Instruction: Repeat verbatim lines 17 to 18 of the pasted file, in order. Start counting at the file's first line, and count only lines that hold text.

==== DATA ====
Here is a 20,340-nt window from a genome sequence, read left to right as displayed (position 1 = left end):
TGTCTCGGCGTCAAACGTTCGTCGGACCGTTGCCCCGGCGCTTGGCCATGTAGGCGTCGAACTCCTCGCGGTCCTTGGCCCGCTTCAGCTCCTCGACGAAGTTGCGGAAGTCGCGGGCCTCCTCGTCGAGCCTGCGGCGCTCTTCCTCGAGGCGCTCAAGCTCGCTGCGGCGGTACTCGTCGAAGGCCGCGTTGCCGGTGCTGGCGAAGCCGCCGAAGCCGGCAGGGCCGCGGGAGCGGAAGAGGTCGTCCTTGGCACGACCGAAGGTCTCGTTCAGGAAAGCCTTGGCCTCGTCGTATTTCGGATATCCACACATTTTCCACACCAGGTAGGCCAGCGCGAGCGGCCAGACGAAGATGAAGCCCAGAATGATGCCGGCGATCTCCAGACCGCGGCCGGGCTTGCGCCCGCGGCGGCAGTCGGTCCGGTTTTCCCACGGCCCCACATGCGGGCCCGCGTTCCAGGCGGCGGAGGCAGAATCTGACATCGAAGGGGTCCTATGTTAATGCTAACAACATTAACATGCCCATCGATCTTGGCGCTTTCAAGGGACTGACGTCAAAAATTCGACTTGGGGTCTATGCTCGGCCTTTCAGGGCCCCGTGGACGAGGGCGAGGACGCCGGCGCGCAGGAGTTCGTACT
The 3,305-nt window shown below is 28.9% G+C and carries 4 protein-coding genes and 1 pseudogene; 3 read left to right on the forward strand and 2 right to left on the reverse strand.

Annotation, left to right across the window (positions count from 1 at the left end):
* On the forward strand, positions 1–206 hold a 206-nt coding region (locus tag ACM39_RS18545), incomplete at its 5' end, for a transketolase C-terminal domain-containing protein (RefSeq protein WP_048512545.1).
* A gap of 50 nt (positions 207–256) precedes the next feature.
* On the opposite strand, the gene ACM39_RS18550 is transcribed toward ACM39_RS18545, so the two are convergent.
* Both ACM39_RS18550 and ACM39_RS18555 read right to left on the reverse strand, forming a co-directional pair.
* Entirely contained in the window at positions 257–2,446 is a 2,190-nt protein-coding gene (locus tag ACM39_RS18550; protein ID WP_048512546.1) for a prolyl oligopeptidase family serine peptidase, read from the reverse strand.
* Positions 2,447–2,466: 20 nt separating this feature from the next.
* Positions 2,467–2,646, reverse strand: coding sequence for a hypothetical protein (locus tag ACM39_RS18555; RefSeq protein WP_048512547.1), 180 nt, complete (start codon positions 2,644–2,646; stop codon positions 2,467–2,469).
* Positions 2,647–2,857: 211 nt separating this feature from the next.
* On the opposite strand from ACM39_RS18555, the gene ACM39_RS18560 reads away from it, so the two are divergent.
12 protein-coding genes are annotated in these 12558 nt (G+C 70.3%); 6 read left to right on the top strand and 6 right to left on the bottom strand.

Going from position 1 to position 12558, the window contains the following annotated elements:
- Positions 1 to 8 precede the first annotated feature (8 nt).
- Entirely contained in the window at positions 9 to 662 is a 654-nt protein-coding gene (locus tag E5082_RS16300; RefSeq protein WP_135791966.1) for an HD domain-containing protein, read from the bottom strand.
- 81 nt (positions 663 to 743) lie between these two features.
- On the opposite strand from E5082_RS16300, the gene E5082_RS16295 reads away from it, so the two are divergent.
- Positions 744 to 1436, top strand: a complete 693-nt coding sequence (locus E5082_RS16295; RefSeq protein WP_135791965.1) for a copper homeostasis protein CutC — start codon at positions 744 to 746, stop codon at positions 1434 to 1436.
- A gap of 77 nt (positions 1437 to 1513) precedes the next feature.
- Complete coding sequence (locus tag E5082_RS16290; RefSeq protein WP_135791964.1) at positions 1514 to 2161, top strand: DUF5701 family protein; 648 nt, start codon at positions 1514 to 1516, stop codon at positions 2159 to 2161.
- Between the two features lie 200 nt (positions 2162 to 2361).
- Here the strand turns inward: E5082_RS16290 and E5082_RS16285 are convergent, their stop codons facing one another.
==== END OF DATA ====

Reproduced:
- Entirely contained in the window at positions 9 to 662 is a 654-nt protein-coding gene (locus tag E5082_RS16300; RefSeq protein WP_135791966.1) for an HD domain-containing protein, read from the bottom strand.
- 81 nt (positions 663 to 743) lie between these two features.